The description of bad design raises the question, what makes good design? Many orthodox views claiming to be facts has been written on the issue, but let’s get straight to the point.

One of the greatest designers of the contemporary period, German industrial designer Dieter Rams was able to distill a lifetime of top-quality work into ten essential elements of good design.

It’s true that Rams developed physically-based objects instead of web pages, but his human-centric design principles are able to capture the essence of human-centered design such that an excellent argument could be made for incorporating them into web design, as well as all other artworks.

Here are Rams Ten Principles in the way I’d like to like to see them applied to web design.

  • Innovative – It avoids clich├ęs and outdated methods, and utilizes the latest technology to create new user interfaces and functions.
  • Usability/Usability – User has no problem in finding what they are searching for. The content is short, high-quality and accurate. The site is compatible with different browsers and search engines and other applications that work with it.
  • Aesthetic – It is an harmony between function and form. The layout of colors and spacings, as well as typefaces are in sync with one another to make users feel comfortable while using it.
  • Simple to comprehend – The site is simple to comprehend and easy to use. The design is perfectly in line with the objectives of the site.
  • Simple and unobtrusive – The “less is more” principle. Simple and minimal to the point that only what is necessary is displayed only that, nothing else. Users can find the information they need quickly. They are not lost or get diverted in the process.
  • Honest – The website is honest and transparent regarding what’s going on. It provides users with all the options that they require in the moment they require it, so they are aware. The design doesn’t hinder providing the user with what they need.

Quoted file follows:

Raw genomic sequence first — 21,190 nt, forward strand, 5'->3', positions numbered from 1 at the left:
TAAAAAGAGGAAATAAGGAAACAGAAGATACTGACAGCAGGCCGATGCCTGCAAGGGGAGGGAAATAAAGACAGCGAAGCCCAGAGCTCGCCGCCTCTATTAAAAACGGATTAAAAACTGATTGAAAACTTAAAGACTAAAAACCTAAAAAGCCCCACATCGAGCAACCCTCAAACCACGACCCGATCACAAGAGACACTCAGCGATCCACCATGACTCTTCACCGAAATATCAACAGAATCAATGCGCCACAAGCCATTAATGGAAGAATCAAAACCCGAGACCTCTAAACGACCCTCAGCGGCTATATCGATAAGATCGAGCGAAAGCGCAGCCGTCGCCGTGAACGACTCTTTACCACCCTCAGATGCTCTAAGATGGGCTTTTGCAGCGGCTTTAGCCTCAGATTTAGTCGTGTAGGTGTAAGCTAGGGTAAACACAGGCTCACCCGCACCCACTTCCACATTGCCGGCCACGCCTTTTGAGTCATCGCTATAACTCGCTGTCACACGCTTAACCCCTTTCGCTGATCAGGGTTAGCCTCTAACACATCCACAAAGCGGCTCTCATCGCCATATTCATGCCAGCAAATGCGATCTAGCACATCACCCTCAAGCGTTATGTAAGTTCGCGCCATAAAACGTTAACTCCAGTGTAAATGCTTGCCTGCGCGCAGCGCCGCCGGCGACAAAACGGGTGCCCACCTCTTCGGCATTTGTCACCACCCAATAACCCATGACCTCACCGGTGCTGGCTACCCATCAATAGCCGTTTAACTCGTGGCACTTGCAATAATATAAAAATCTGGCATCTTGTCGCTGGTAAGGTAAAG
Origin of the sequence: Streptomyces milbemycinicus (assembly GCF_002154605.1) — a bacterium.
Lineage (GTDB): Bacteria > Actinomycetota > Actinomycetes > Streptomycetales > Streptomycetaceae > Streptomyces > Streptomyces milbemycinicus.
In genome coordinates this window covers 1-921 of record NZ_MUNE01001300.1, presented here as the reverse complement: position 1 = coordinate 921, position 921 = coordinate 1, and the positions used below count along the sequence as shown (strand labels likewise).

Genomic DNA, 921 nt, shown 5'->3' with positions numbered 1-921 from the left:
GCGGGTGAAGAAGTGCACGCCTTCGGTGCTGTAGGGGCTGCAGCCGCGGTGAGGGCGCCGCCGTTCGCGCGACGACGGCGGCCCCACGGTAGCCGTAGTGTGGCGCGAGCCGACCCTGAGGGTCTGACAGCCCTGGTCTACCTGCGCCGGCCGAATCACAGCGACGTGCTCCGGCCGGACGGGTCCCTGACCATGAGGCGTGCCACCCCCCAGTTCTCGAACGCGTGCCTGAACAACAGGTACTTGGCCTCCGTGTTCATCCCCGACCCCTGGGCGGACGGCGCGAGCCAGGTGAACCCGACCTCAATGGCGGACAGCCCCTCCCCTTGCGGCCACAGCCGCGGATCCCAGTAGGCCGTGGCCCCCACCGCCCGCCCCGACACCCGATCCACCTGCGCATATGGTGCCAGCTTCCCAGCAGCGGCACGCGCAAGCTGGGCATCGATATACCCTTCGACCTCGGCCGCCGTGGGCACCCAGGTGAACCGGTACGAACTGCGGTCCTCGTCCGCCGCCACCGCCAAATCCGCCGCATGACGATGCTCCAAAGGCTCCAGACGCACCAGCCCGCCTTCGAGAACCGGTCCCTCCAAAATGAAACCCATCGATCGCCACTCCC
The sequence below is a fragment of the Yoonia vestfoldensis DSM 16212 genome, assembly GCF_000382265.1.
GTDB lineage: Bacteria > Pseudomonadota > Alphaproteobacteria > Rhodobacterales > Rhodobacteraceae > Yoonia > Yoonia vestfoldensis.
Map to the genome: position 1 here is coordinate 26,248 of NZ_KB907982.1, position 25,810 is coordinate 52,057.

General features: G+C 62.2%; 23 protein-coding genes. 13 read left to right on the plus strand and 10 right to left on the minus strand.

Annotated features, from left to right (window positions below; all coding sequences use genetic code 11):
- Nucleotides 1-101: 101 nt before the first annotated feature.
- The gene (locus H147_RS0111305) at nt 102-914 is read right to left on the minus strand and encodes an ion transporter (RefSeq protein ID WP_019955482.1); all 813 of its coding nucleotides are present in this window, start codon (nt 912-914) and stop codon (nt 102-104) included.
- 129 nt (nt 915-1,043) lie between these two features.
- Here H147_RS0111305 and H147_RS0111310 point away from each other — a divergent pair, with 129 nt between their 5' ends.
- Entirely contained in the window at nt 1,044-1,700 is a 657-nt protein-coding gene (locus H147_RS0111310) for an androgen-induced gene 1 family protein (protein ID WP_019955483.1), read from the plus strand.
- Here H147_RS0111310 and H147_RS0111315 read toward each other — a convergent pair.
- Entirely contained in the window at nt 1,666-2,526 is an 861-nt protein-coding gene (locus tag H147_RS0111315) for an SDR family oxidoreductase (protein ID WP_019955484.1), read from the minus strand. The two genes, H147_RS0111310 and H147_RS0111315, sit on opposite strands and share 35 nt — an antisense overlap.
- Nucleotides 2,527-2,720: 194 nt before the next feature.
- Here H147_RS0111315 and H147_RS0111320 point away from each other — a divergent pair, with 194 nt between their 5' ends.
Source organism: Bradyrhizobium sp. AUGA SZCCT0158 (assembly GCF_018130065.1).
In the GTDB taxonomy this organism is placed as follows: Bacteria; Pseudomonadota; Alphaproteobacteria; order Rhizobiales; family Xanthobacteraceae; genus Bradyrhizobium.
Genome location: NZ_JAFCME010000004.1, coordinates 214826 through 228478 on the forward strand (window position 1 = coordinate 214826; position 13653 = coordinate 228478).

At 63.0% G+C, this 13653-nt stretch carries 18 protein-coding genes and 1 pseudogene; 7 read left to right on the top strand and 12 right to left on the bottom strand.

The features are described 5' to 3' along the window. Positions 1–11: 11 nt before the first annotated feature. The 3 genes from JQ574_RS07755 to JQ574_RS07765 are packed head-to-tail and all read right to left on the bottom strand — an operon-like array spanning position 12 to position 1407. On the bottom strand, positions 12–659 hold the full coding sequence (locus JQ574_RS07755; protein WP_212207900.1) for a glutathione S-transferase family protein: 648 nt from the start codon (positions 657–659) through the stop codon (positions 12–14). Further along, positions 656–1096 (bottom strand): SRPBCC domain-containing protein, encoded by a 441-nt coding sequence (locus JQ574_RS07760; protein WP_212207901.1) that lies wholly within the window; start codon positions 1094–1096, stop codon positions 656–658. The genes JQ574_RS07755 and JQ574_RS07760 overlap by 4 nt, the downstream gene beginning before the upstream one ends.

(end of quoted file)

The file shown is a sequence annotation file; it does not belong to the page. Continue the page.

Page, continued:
• Longevity – The site remains functional and useful as time passes, not through remaining the same, but by evolving and staying relevant. This is applicable to both website layout and content.
  • Complete – There is nothing missed all that is required to be in place.
  • Eco-friendly – This site is the most efficient could be through cutting down on the amount of data which needs to be downloaded and images that are optimized for the web, and other such. While this has a minimal impact in the environmental sphere, however the concept of lean efficiency is nevertheless important.
  • Minimalist – A design as feasible as is possible “less but better”. The site is based on the essentials and does not have non-essential information. It’s a site that is simplicity.

Some might argue that these ideas might be relevant during those days of the Cold War era but has little to do with great web design in the present.

This would miss the fact that the fundamentals that guide good design remain applicable and can be applied across all fields. Let me finish: Let Rams as well Apple’s top vice-president for design Jonathan I’ve describe their concepts by describing their ideas in the form of a personal essay.